Last night, after the Board of Ed approved turnaround plans for nine schools, I chatted briefly with Superintendent James Williams, who had nothing but good things to say about the decision to hire educational partnership organizations to run seven of the schools.
The district will be asking local colleges and other non-profits to bid on turning around each of those schools. Such a group would essentially take the place of the superintendent for a particular school.
Williams says the move will be a step toward decentralizing the district, something he sees as a good thing.
I asked him why, if decentralization was a positive step, he had not worked toward such a goal earlier in his six years in Buffalo.
The timing hadn't been right, he said. Now, it is.
The superintendent also said he thinks it's time to start talking to the Board of Ed about the possibility of converting some district schools into charter schools.
"I'm going to start the discussion with the school board about conversion charter schools for 2012-13," he said.
The state next year will identify a few more Buffalo schools as persistently lowest-achieving. Earlier, district officials had indicated they thought at least six more schools would be designated. Last night, Williams estimated it would be three or four schools.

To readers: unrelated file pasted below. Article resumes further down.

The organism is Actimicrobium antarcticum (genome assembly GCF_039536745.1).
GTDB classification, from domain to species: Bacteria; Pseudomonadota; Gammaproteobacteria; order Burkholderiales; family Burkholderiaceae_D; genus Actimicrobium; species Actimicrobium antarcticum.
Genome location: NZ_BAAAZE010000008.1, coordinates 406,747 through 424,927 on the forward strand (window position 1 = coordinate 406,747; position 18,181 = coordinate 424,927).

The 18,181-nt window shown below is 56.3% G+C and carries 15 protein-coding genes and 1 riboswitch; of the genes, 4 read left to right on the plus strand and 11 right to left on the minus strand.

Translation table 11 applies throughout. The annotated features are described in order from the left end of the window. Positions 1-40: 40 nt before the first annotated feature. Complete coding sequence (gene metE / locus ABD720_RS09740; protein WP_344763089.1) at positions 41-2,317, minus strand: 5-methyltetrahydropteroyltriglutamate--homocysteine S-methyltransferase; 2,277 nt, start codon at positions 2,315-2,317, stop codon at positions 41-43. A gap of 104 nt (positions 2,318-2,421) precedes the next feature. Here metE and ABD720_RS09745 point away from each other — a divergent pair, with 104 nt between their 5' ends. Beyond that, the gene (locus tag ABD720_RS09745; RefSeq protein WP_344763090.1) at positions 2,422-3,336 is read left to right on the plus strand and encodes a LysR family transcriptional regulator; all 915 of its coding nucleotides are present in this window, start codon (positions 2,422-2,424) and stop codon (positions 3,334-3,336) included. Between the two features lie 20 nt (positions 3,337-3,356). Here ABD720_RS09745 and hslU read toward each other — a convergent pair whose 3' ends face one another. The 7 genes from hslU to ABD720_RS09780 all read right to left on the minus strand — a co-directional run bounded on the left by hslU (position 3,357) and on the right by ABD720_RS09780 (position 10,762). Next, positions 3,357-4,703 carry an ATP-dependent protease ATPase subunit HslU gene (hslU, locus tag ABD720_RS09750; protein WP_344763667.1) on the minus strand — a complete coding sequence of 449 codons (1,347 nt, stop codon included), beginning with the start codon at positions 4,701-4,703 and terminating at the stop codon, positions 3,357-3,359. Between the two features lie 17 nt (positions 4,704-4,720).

As you probably know, the federal government offers school districts four models to choose from to turn around each low-performing school. One of the models -- the one the district is using for the seven schools I mentioned earlier -- also allows districts to convert each of those schools into a charter school.
That was an option the district could have used this year, but did not.
"You've got to bring people along slowly," Williams said. "You can't just push things out."
(At this point, the only school the district has converted to a charter is Westminster -- a move that was made about half a dozen years ago.)
Williams says if the board starts talking now about this option, the district would have time to work everything out in time to convert some persistently lowest-achieving schools into charters in 2012-13.
- Mary Pasciak